“Lux Prima” takes us into Severus’s mind at the moment he learns of Lily Potter’s murder. Despite his grief, his sense of self-preservation is intact as he navigates a Ministry hearing.
“Ministry” sees Severus begin his Hogwarts career after his reprieve from a potential Azkaban sentence. A sentence teaching at Hogwarts seems, at first, not much better, but he finds something to interest him: Minerva McGonagall and her hidden past.
“Turn the Light,” as I wrote last month, focuses on a chance encounter between Minerva and Severus that changes the nature of their relationship. Minerva has watched him grow (uncomfortably) into his role as a teacher and finds herself unexpectedly drawn to him, despite her many misgivings.
“Woman” shows us a Minerva trying to reason herself into or out of a relationship that, she soon admits, has little to do with reason.
“Redeemer” finds our not-so-happy couple grappling with the ramifications of the Dark Lord’s return on their relationship. It isn’t all doom and gloom, though.
“Drown” picks up after Minerva is hit by the four stunners. Severus visits her and hears some surprising things, including how much she means to him.
“Leopard’s Tongue” describes what can only be called a collision during Severus’s unfortunate tenure as Headmaster of Hogwarts.
“Reveries” shows us the final confrontation between Minerva and Severus, and it’s a painful, intimate look at what’s going on between them during those familiar moments from Deathly Hallows.
“Nox Lumina” finds Minerva wanting closure after Severus’s death.
I love stories that show us what characters like Minerva and Severus keep hidden—their foibles, their doubts, and their inconsistencies.
These are not comfortable people, and there are no easy answers here. It’s a guilty pleasure to watch two intelligent characters try, and so often fail, to understand their own motivations and needs. They butt heads, rub up against one another (literally and figuratively), and ultimately provide something that neither of them finds elsewhere.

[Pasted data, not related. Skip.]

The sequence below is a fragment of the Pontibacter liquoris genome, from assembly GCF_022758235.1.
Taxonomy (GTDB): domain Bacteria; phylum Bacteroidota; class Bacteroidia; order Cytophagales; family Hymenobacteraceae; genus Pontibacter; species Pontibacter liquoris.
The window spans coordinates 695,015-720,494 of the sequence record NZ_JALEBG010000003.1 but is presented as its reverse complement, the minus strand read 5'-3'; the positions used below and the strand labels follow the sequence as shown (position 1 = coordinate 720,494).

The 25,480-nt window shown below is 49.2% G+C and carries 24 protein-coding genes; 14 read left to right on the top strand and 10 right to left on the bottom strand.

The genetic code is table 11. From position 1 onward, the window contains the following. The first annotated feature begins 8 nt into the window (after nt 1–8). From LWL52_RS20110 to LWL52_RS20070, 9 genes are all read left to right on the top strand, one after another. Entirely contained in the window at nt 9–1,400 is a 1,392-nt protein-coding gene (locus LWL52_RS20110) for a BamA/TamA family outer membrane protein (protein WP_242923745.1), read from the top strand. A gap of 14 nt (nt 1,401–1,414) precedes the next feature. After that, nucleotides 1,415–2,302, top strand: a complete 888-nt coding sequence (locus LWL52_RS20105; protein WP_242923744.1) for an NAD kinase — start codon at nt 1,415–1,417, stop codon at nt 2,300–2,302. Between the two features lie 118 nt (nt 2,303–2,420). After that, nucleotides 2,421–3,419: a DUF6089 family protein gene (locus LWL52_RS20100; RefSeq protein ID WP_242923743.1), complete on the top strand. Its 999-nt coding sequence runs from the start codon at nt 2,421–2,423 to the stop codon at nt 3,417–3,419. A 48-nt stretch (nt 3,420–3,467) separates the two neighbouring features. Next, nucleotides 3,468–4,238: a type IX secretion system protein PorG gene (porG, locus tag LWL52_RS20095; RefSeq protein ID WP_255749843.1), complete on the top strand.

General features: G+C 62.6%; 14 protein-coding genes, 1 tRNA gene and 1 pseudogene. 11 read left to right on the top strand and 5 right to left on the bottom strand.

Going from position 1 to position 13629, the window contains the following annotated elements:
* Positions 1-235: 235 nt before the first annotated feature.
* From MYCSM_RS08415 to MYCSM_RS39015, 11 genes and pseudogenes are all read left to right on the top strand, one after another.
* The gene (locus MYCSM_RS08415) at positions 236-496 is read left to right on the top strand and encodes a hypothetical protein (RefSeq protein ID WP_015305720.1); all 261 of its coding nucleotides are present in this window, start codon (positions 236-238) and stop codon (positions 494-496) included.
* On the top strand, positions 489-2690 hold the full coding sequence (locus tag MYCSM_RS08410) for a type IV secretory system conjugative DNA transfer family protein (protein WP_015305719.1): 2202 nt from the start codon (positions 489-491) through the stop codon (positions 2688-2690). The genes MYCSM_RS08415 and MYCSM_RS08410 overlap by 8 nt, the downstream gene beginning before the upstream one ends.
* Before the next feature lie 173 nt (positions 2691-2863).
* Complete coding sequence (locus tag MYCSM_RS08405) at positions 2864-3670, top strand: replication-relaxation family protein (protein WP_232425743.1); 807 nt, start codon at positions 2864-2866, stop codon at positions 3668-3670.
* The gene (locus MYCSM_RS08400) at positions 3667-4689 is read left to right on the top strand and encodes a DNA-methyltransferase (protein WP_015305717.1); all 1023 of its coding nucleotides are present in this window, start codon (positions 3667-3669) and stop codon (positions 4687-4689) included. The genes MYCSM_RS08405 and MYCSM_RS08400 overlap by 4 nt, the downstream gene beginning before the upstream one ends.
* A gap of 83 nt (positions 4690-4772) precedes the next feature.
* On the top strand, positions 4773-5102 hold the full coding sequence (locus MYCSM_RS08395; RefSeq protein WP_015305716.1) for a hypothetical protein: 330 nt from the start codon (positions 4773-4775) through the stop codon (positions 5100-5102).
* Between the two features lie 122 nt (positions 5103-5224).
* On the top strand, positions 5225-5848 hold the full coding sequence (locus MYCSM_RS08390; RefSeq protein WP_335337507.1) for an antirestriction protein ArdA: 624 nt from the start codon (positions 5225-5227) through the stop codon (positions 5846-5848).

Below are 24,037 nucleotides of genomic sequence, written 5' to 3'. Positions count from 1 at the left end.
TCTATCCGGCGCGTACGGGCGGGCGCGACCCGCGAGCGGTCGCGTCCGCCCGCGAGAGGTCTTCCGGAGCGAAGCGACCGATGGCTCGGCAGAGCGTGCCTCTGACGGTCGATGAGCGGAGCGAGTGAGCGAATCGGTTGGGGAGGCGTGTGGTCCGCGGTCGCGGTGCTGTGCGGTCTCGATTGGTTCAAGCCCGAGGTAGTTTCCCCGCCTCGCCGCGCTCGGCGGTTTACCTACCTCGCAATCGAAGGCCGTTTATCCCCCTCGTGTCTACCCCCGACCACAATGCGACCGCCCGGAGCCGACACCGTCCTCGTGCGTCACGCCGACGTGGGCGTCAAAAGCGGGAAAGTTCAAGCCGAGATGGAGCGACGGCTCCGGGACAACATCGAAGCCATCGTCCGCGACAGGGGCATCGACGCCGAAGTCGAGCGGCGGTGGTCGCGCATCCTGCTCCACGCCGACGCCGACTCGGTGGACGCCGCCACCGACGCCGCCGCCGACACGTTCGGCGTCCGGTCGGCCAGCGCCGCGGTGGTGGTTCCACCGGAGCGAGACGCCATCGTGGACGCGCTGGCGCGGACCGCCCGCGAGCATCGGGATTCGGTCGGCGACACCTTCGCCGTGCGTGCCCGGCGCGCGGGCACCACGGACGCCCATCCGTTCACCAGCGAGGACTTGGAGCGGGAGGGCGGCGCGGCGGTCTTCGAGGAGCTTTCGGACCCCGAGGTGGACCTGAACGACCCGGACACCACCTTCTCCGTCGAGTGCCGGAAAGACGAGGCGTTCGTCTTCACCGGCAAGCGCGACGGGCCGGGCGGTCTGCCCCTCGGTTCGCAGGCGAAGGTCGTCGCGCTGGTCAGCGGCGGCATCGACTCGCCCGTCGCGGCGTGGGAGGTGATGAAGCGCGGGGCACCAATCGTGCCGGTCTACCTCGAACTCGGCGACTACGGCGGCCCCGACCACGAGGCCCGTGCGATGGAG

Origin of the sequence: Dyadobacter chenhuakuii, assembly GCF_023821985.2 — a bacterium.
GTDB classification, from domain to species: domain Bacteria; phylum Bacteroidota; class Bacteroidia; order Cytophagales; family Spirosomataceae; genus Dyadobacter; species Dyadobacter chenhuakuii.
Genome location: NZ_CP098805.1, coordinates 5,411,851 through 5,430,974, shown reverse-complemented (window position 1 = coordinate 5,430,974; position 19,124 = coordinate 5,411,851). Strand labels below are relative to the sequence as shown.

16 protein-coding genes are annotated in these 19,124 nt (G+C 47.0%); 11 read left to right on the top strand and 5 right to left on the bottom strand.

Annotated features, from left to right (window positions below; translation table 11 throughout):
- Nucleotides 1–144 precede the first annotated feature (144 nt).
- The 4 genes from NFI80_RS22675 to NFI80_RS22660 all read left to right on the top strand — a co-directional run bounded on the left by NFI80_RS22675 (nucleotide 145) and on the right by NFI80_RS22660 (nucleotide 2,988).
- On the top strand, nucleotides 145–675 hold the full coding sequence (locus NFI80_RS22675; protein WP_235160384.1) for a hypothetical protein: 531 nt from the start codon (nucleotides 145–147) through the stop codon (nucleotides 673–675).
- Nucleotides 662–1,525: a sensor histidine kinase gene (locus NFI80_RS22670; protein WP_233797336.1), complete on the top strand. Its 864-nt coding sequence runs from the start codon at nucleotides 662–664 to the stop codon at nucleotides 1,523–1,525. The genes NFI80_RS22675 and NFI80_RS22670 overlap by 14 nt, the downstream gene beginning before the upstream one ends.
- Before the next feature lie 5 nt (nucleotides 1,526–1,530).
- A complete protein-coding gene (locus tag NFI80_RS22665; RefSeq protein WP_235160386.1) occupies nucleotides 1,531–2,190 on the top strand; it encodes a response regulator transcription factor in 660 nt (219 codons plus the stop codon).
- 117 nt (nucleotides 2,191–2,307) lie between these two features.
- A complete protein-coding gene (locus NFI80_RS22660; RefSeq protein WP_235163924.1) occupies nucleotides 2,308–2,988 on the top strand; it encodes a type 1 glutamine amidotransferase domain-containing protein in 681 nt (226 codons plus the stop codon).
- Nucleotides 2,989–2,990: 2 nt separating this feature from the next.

The comfort they find is matched by the pain they cause one another, as I can only imagine it would be, given these characters and their circumstances.
In addition to the delicious, delicious angst, it includes some moments of lightness and humor, which settle perfectly on these two.
And now for the lightness …
“Under the Mistletoe” by shadowycat was written way back in 2005, and it’s lost nothing in the years since.
The story takes a familiar fandom trope—magical mistletoe—and uses it to show us a side of Severus that we don’t often see. It just skirts the perimeter of OOCness in a refreshing way but keeps his Slytherin sensibility and craftiness completely intact. Minerva is her sly-cat self as she leads him on a merry dance that ends just as you want it to—in satisfaction for all. A terrific respite from all the darkness and angst that often surrounds this ship without crossing over into unbelievable fluff.
Your email address will not be published. Required fields are marked *
Save my name, email, and website in this browser for the next time I comment.